|The first excerpt represents the past or something you must release, and is drawn from The Great Big Treasury of Beatrix Potter by Beatrix Potter:
upon the patchwork quilt, was a skein
of cherry-coloured twisted silk, and
beside his bed stood the repentant
The sun was shining on the snow
when the tailor got up and dressed,
and came out into the street with
Simpkin running before him.
"Alack," said the tailor, "I have my
twist; but no more strength--nor
time--than will serve to make me one
|The second excerpt represents the present or the deciding factor of the moment, and is drawn from The Strange Case of Dr. Jekyll and Mr. Hyde by Robert Louis Stevenson:
"Is that from Dr. Jekyll, sir?" inquired the clerk. "I
thought I knew the writing. Anything private, Mr. Utterson?
"Only an invitation to dinner. Why? Do you want to see it?"
"One moment. I thank you, sir;" and the clerk laid the two
sheets of paper alongside and sedulously compared their contents.
"Thank you, sir," he said at last, returning both; "it's a very
There was a pause, during which Mr. Utterson struggled with
himself. "Why did you compare them, Guest?" he inquired suddenly.
"Well, sir," returned the clerk, "there's a rather singular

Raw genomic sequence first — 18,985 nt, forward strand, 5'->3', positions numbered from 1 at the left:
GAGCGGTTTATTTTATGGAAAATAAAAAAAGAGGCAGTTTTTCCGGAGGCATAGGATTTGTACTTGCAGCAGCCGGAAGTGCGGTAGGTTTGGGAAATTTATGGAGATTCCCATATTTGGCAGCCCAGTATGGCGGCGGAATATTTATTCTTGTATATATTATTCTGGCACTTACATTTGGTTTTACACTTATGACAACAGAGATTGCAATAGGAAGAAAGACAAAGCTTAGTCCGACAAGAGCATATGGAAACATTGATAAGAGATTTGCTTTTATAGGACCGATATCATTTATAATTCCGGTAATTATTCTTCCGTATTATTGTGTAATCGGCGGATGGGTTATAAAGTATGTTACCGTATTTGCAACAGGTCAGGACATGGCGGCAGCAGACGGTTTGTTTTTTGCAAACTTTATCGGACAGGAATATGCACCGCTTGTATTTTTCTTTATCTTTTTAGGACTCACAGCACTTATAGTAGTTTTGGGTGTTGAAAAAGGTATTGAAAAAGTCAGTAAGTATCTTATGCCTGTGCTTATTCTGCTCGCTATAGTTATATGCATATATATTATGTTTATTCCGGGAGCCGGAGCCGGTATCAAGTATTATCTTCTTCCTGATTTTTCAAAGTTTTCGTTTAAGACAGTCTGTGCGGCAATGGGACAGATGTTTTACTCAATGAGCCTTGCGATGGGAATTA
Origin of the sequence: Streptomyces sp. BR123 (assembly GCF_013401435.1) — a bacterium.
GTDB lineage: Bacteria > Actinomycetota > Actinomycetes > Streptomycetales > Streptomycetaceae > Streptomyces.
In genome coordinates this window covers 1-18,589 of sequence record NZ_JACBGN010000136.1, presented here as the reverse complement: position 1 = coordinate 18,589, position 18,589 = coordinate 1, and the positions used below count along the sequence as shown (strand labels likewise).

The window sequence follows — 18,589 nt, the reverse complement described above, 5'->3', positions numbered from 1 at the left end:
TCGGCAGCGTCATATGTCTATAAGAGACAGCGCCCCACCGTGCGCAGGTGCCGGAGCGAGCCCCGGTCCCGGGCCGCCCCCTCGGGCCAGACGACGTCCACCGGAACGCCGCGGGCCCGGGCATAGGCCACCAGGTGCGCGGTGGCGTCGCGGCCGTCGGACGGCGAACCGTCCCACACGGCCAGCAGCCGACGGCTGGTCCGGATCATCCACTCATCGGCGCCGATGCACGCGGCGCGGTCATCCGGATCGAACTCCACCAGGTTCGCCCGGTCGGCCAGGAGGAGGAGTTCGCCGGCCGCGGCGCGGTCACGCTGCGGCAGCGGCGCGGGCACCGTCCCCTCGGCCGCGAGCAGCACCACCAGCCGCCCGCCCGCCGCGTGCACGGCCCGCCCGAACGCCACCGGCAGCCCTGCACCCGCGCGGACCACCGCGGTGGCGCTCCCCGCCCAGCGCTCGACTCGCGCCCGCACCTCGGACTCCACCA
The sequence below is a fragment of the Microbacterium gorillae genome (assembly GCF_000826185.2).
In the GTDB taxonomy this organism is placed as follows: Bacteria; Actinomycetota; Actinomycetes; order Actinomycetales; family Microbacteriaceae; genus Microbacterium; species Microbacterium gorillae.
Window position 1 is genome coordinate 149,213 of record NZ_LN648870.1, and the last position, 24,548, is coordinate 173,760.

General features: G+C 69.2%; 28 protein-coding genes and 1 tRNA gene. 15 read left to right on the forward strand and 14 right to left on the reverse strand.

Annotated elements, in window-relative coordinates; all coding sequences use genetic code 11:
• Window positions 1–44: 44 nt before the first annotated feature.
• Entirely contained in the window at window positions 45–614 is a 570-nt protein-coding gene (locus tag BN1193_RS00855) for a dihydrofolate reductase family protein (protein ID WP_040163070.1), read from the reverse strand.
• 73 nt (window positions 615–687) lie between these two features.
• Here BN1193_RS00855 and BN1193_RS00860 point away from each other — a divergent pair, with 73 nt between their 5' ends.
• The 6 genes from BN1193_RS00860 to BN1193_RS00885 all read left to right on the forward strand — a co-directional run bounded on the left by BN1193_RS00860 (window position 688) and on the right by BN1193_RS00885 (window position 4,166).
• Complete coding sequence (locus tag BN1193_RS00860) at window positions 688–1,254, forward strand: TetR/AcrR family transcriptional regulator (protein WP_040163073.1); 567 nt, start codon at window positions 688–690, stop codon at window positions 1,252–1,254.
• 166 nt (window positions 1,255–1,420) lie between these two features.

resemblance; the two hands are in many points identical: only
The Strange Case of Dr. Jekyll and Mr. Hyde
|The third excerpt represents the future or something you must embrace, and is drawn from Philebus by Plato:
places of pleasure and wisdom. Plato has been saying that we should
proceed by regular steps from the one to the many. Accordingly, before
assigning the precedence either to good or pleasure, he must first find out
and arrange in order the general principles of things. Mind is ascertained
to be akin to the nature of the cause, while pleasure is found in the
infinite or indefinite class. We may now proceed to divide pleasure and
knowledge after their kinds.
III. 1. Plato speaks of pleasure as indefinite, as relative, as a
generation, and in all these points of view as in a category distinct from
good. For again we must repeat, that to the Greek 'the good is of the
nature of the finite,' and, like virtue, either is, or is nearly allied to,